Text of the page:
After Sr. Francis Xavier Bell's wake liturgy, the sisters and guests feasted on Zonta ice cream and other milk products. Pictured are Sr. Kanya and Sr. Songsaeng.

Sister Jantana Wongsankakorn, an Ursuline Sister of Thailand, worked in the financial sector for 10 years. Inspired by the simplicity of religious life, she joined the congregation in Bangkok. After biblical studies in India, Mandarin courses in Taiwan and a tertianship in Rome, she ministered as a catechist and a member of the national chaplain team, then as a missionary in Cambodia. Now, she is a member of an Asian Pacific chaplain team and teaches mathematics at the Ursuline school in Bangkok.

In Thai culture, a funeral is one of the most important events in a family. From visiting the dying person through the time of burial, a funeral shows the relationship between the living and the one who left the world.

Most of the population in Thailand is Buddhist. A Buddhist funeral consists of a bathing ceremony, daily chanting by a monk, and cremation. The Thai Catholic funeral is similar. A simple ritual is performed when the body is placed in the casket before being moved to the church. A wake usually involves three days of evening prayers, but it may last up to seven days, as the family wishes.

Our Ursuline sisters' wakes and funerals are very simple, with Mass, a homily and the presentation of "biography boards," with stories and pictures of the sister and her missions. Hundreds of students might come to the wake, especially for missionaries who served more than 50 years in Thailand. Even students who graduated years ago feel a big loss, for they have felt bonded with the sisters since their childhood.

Sr. Francis Xavier Bell's wake was a little unusual. Most of the visitors were surprised to find coffee and a variety of milk, yogurt and ice cream after the liturgy and eulogy. Why ice cream at a funeral?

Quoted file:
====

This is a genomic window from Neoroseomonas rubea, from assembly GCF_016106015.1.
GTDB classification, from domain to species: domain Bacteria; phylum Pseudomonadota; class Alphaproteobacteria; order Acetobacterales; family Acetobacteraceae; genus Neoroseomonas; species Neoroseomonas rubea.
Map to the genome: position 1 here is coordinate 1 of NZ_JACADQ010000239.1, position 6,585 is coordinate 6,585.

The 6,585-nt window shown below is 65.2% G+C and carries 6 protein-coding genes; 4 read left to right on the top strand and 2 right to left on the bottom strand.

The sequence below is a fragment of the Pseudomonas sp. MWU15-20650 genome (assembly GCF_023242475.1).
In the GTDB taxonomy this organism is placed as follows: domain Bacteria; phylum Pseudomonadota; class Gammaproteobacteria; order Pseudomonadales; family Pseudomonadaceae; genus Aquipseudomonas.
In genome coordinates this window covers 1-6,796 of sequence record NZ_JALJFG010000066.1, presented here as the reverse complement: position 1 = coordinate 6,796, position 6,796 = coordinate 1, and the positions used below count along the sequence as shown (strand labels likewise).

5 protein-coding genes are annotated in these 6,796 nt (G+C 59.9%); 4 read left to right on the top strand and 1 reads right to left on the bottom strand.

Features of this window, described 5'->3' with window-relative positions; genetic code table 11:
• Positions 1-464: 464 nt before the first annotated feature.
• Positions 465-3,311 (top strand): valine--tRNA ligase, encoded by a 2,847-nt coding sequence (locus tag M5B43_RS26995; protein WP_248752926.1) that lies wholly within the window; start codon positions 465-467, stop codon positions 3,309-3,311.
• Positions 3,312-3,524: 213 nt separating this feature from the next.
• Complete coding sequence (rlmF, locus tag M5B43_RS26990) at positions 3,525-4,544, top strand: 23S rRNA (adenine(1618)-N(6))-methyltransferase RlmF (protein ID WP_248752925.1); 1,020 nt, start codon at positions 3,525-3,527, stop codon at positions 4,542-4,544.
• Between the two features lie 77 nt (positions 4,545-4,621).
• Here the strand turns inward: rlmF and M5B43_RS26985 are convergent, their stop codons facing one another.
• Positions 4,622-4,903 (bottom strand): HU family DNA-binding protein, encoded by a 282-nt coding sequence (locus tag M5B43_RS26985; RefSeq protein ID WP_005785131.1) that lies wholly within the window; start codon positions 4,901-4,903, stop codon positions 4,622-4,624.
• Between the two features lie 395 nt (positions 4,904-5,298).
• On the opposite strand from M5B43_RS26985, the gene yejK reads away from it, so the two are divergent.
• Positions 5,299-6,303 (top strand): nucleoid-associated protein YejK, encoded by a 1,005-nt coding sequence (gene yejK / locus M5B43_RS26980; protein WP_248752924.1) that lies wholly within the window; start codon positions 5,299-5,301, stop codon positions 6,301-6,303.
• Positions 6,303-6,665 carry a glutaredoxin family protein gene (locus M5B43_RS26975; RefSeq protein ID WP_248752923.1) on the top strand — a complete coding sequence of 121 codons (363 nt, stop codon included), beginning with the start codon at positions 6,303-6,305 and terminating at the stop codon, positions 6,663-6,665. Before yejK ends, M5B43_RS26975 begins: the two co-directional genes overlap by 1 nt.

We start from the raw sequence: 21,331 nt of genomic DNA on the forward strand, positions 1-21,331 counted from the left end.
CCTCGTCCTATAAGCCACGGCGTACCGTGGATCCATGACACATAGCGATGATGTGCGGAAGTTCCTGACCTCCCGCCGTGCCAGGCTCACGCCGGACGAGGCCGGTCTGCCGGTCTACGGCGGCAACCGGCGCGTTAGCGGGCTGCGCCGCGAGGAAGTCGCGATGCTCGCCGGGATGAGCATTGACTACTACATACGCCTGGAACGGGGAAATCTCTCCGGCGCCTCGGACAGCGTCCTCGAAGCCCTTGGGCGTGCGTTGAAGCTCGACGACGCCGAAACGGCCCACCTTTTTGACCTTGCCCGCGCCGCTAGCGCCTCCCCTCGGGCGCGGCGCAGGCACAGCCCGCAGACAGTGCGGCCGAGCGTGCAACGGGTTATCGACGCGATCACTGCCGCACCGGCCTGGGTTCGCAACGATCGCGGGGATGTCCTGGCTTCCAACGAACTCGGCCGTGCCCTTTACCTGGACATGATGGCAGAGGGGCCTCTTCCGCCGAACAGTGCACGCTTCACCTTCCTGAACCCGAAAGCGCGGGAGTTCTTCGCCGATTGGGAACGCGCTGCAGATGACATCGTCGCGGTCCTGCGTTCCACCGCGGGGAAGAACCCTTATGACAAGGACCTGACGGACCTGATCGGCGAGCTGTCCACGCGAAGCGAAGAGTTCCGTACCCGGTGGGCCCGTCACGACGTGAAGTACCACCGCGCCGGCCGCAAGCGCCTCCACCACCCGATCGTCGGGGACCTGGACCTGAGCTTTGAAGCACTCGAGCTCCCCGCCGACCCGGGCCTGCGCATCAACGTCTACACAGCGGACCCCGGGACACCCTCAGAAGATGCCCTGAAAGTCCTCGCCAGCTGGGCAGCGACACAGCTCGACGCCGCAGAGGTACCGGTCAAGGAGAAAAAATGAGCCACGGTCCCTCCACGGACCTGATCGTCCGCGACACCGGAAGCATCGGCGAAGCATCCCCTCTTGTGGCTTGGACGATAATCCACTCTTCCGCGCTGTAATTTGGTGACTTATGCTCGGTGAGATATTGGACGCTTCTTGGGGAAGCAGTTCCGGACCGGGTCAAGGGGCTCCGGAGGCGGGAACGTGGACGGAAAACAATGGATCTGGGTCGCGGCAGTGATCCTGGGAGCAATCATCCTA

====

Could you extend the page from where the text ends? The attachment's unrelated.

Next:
Bell arrived in Thailand from Brooklyn, New York, in January 1953 to begin serving as a teacher in four Ursuline schools and in religious formation. In 1974, she went to the Ratchaburi Diocese (four hours away from Bangkok) to do social development, later moving to a remote village down a bad gravel road 17 kilometers from any town. The village was on a big piece of land surrounded by wild animals; the soil and water were not good enough for agriculture but were good for grass. To help the villagers develop a sustainable community, she changed the obstacle into an opportunity by developing a dairy farm.

Sister Francis asked for help from Zonta International, the Canadian Embassy and other benefactors to support the project, beginning with 26 dairy cows, which gave 30 liters of milk a day. After a year, they invested in machinery to produce pasteurized milk under the brand name "Zonta." Sister Francis worked there for more than 14 years, training and sending the staff to study abroad. The project continues as a well-known cooperative.

Sister Francis died in 2013. During the five days of visitation, the villagers provided Zonta dairy products every day to show their gratitude. "One taste (of Zonta ice cream) is worth a thousand words!"

We're delighted to bring you this blog from the monthly feature "The Life" courtesy of our friends at Global Sisters Report. This month "The Life" panelists reflect on their congregation’s best practices around their sisters’ rituals for the dying, funerals and burial, and how these celebrations of life reflect the values of religious life in general. Click HERE to read more blogs from The Life, GSR's monthly feature about the unique, challenging and very specific lives of women religious around the world.